Wildlife (Protection) Act, 1972 — S. 39(1)(c) [as inserted by Act 44 of 1991 w.e.f. 2-10-1991]: Illegally obtained/procured elephant tusk is property of Government. Once it is treated to be property of Government, presumption under S. 69 of Kerala Forest Act, 1961 attracted. [Wildlife Warden v. Komarrikkal Elias, (2018) 8 SCC 114]

Cases ReportedSupreme Court Cases

Arbitration Act, 1940 — Ss. 29 and 13 — Pendente lite interest: An arbitrator has the power to award interest unless specifically barred from awarding it; and the bar must be clear and specific. [Raveechee & Co. v. Union of India, (2018) 7 SCC 664]

Arbitration and Conciliation Act, 1996 — S. 34 r/w S. 5 — Award — Interference with, when the same causes injustice to either of the parties, contrary to terms of contract — When permissible: The parties are free to decide their own terms and conditions in case of a contract. Once respondent voluntarily agreed that no escalation would be reimbursed even in case of regulation before accepting the contract, respondent could not claim reimbursement of excess of minimum wages on account of hike due to the notification of Government. Further, any departure from the terms and conditions of the contract, unless such condition is arbitrary, would destroy the basic purpose of the contract. [Union of India v. Varindera Constructions Ltd., (2018) 7 SCC 794]

Companies Act, 2013 — S. 59 — RTI Circular No. 1 dt. 9-5-2001: Rectification of register, as opposed to filing of a civil suit to prove title over shares, permissible when fraud is perpetuated on the shareholder in possession of original share certificates by issuance of duplicate shares, without following proper procedure, in favour of impersonator. [Adesh Kaur v. Eicher Motors Ltd., (2018) 7 SCC 709]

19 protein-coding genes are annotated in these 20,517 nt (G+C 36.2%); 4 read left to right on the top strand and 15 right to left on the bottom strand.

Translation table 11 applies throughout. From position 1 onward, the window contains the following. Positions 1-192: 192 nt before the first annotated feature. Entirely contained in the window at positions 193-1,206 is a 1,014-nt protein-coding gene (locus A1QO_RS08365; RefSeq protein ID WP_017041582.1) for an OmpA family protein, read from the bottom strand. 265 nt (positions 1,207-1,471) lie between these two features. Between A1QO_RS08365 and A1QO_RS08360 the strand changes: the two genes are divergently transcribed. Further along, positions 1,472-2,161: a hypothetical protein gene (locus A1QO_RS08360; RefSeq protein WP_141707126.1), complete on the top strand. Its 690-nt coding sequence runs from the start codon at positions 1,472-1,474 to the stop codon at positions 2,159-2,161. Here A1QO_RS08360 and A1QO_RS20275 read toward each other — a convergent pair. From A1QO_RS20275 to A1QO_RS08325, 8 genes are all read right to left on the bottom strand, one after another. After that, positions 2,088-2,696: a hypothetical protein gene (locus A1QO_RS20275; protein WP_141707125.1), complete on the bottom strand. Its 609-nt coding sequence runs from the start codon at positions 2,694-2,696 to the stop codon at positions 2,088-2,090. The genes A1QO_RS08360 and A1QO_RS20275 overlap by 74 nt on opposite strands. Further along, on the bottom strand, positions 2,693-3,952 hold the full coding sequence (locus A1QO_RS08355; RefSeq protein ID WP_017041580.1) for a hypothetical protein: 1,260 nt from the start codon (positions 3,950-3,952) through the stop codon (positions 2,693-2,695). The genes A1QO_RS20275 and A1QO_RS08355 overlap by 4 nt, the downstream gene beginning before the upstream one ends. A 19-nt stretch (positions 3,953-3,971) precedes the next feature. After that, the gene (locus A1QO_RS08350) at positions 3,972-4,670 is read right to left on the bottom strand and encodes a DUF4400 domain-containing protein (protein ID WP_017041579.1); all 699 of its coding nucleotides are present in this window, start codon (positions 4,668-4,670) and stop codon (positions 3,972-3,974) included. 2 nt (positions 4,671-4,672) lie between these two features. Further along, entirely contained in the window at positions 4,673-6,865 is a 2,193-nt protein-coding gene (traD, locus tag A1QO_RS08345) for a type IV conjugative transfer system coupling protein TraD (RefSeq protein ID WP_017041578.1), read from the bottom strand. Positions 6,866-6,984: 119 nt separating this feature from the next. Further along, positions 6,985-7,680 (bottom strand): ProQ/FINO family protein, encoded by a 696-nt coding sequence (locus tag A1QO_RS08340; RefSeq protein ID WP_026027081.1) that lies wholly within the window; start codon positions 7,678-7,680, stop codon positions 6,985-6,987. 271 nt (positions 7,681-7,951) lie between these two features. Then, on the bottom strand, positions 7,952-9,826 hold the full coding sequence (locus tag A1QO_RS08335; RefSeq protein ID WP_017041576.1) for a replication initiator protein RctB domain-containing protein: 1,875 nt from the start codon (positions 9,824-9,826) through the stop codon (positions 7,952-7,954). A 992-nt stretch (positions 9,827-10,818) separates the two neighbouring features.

Constitution of India — Arts. 26, 32, 35, 38, 49 and 51-A(f) & (g) — Jagannath Temple, Puri — Mismanagement and difficulties by visitors — Directions: Interim directions issued for management and upkeep of Shri Jagannath Temple at Puri. [Mrinalini Padhi v. Union of India, (2018) 7 SCC 785]

Criminal Procedure Code, 1973 — S. 438 — Anticipatory bail — Whether should be for a limited period of time: Due to conflicting opinions of different Benches of Supreme Court, matter referred to larger Bench of Supreme Court for authoritative decision. [Sushila Aggarwal v. State (NCT of Delhi), (2018) 7 SCC 731]

Criminal Procedure Code, 1973 — Ss. 211 to 213 — Framing of charge — Proper framing of charge — Cardinality and necessity of — Explained: Accused persons are entitled to know with precision what charge they are required to defend. [Vinubhai Ranchhodbhai Patel v. Rajivbhai Dudabhai Patel, (2018) 7 SCC 743]

Criminal Procedure Code, 1973 — Ss. 482 and 245: Rejection of application under S. 482 CrPC for quashment, when discharge application already stood rejected, proper. [Nayan Prasad v. State of Bihar, (2018) 7 SCC 713]

Employees’ Compensation Act, 1923 — Ss. 3 and 4 — Accident arising out of and in course of employment: As deceased driver was treated as employee and his death treated on duty and there was consistency in statement of dependants and there were no contradictions, compensation awarded to claimants. [Tebha Bai v. Raj Kumar Keshwani, (2018) 7 SCC 705]

Family and Personal Laws — Hindu Law — Joint Hindu Family/Hindu Undivided Family (HUF)/Coparcenary/Co-owner/Survivorship: Property inherited by a male Hindu from his father, father’s father or father’s father’s father is an ancestral property. Essential feature of ancestral property, according to Mitakshara Law, is that the sons, grandsons, and great grandsons of the person who inherits it, acquire an interest and rights attached to such property at the moment of their birth. Share which a coparcener obtains on partition of ancestral property is ancestral property as regards his male issue. After partition, property in hands of a son continues to be ancestral property and son of that son (whether natural or adopted) takes interest in it and is entitled to it by survivorship. [Shyam Narayan Prasad v. Krishna Prasad, (2018) 7 SCC 646]

Government Contracts and Tenders — Conduct of auction/Evaluation/Acceptance/ Rejection of Bid/Tender/Scope of judicial review: Directions to Evaluation Committee qua valuation and bids and conditions required to be met by bidders for revival of Super Bazar at New Delhi, issued. [Super Bazar Karamchari Dalit Sangh v. Union of India, (2018) 7 SCC 617]